A Winning Investment Approach

Timothy Brown |

Why Market Investing Works

winning-investment-approachMarkets throughout the world have a history of rewarding investors for the capital they supply. Companies compete with each other for investment capital and millions of investors compete with each other to find the most attractive returns. This competition quickly drives prices to fair value, ensuring that no investor can expect greater returns without bearing greater risk.

Traditional managers strive to beat the market by taking advantage of pricing "mistakes" and attempting to predict the future. Too often, these efforts prove costly and futile. When predictions go awry, these traditional managers miss the strong returns that markets provide by placing the wrong bets on too few individual securities. Meanwhile, market investors thrive, benefiting from growth of the market as a whole.

Investors are rewarded in proportion to the risk they take. If you are willing to assume more risk and have more invested in the stock market, you will be rewarded with higher long-term returns. If you are more risk averse, a higher proportion of bonds in your portfolio will lower your risk while also providing lower long-term returns. When considering your portfolio allocation, time frame is very important. "Long-term" should be considered 10 to 20 years or longer. Creating a portfolio allocation that is right for you given your circumstances and time horizon is critical to your investment success.


Diversification enables investors to capture broad market forces while reducing the risk associated with investing in individual securities. Research shows that you can use diversification to reduce portfolio factors that do not increase expected returns and increase factors that increase expected returns.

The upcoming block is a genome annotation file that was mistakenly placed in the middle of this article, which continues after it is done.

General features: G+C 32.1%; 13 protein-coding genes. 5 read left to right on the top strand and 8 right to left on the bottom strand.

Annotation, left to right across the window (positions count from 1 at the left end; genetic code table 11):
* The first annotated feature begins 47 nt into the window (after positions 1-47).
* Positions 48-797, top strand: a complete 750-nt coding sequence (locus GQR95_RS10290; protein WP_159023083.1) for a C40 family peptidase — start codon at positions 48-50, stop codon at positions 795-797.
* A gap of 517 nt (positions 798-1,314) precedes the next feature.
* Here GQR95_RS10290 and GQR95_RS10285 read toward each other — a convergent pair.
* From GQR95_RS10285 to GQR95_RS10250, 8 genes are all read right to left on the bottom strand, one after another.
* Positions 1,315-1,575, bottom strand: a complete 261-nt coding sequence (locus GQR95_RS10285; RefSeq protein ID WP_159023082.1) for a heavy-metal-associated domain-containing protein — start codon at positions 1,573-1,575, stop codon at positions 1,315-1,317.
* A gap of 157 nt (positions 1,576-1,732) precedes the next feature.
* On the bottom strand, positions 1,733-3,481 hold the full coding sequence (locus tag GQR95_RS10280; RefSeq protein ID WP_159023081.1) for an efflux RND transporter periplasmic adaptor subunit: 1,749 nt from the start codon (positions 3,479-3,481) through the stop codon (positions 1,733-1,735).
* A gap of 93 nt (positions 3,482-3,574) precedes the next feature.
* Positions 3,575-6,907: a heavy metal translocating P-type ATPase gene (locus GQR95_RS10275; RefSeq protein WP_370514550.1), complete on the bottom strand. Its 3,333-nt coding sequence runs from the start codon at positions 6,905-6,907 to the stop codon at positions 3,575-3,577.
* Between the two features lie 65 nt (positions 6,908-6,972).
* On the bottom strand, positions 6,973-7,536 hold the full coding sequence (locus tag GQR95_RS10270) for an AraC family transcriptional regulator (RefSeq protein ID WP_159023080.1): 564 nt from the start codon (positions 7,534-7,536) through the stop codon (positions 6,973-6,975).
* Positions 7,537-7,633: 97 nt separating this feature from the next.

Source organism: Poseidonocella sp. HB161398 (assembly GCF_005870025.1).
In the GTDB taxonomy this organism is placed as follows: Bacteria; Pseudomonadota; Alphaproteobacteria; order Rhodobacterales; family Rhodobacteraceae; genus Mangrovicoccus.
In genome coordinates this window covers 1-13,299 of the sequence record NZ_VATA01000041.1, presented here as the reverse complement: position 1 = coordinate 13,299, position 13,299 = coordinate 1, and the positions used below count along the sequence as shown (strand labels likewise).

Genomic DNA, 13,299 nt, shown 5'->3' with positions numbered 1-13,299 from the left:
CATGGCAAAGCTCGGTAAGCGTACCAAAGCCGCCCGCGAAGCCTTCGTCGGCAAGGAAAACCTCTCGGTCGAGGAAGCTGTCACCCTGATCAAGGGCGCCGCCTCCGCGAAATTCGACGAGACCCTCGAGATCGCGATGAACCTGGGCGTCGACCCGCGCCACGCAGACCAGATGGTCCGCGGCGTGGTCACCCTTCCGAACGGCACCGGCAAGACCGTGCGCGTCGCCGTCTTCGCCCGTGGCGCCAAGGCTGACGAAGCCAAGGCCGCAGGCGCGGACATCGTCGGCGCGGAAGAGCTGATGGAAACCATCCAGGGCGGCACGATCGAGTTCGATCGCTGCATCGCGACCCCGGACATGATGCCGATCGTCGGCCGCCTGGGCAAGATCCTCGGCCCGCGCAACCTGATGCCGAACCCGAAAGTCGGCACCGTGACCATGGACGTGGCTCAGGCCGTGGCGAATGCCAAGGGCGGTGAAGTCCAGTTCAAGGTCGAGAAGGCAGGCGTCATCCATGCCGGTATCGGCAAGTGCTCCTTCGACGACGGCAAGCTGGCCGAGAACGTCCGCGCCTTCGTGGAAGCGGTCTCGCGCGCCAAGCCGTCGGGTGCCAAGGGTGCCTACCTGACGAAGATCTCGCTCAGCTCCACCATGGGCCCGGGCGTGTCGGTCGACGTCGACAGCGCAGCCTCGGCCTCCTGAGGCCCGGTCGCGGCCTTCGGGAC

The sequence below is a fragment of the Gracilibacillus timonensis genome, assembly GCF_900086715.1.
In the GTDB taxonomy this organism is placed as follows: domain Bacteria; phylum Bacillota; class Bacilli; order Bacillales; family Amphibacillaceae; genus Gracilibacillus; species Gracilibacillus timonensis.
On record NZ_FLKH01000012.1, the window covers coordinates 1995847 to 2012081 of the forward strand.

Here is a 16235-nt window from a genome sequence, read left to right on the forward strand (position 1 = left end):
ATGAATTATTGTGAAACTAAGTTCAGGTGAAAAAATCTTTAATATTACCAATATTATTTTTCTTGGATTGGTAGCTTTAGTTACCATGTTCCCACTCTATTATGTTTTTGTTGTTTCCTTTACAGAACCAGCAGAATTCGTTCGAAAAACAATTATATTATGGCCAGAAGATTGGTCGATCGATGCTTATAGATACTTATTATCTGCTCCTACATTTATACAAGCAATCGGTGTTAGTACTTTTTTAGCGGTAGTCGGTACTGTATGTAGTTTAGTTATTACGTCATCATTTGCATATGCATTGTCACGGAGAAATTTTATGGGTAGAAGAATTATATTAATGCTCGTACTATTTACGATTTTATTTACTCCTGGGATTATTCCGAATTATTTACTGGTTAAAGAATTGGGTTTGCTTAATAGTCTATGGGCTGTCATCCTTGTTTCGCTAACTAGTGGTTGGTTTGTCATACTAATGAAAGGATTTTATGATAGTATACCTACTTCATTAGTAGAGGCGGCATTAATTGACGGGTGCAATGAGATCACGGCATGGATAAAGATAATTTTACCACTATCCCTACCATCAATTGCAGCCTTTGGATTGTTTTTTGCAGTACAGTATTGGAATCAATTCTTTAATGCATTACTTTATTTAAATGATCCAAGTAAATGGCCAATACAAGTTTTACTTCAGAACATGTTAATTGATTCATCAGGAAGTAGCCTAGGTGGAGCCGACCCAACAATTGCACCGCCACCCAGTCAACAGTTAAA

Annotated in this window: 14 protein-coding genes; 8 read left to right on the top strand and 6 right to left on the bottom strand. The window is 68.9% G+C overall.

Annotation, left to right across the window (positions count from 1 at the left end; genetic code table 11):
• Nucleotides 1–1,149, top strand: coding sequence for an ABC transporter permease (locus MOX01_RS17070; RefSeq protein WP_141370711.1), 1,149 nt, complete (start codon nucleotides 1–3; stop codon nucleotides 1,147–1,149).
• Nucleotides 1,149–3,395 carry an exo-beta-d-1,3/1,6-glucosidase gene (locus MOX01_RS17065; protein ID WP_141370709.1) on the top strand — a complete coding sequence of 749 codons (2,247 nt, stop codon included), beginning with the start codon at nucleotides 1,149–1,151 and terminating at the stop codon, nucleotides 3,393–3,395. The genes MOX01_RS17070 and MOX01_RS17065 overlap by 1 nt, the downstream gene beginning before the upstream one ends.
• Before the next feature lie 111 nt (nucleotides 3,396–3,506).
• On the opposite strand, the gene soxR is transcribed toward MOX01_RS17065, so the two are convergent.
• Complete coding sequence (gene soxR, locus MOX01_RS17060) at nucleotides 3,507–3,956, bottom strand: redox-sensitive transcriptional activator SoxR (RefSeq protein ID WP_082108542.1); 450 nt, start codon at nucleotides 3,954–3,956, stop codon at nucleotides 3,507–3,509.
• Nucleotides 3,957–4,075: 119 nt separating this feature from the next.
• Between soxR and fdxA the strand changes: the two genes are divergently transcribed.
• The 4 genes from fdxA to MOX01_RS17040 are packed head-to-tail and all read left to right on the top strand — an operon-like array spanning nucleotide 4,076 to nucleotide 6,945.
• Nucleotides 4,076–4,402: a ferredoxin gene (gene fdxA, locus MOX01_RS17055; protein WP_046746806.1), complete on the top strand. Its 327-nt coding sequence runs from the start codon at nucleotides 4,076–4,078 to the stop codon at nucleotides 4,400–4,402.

Six Things to Do Now

  1. Stay invested in the markets: If you are not in the market, you will not benefit when the markets rebound or generate positive returns.
  2. Diversify your portfolio: Minimize risk within your current portfolio allocation. Don't hold too few securities, bet on countries or speculate on interest rate movements.
  3. Keep investment expenses low: If there are two similar funds investing the same way, choose the less expensive fund. We prefer low-cost index funds and exchange traded funds (ETFs).
  4. Determine your appropriate asset allocation: Because no two investors are alike, there is no single "optimal" asset allocation. Each investor has his or her own risk tolerances, goals and life circumstances that dictate the holdings in their portfolios. The greater the proportion of stocks a portfolio holds, especially small-cap and value stocks, the more "aggressive" its risk and the greater its expected return. 
  5. Maintain an appropriate liquidity: This can be through the maintenance of an emergency fund, bond ladder or fixed-income portfolio. You want to know that you have the funds available when they are needed.
  6. Rebalance: When prices go up, trim some of those holdings that have done well, and buy more of those that are "on sale." This is a disciplined process that enables you to sell when prices are high and buy when prices are low. Review your portfolio at least annually for rebalancing opportunities.

We challenge you to follow these six steps and experience a much better investment experience. Tell us what's on your mind. What are your questions or fears relating to investing today?

Additional Resources

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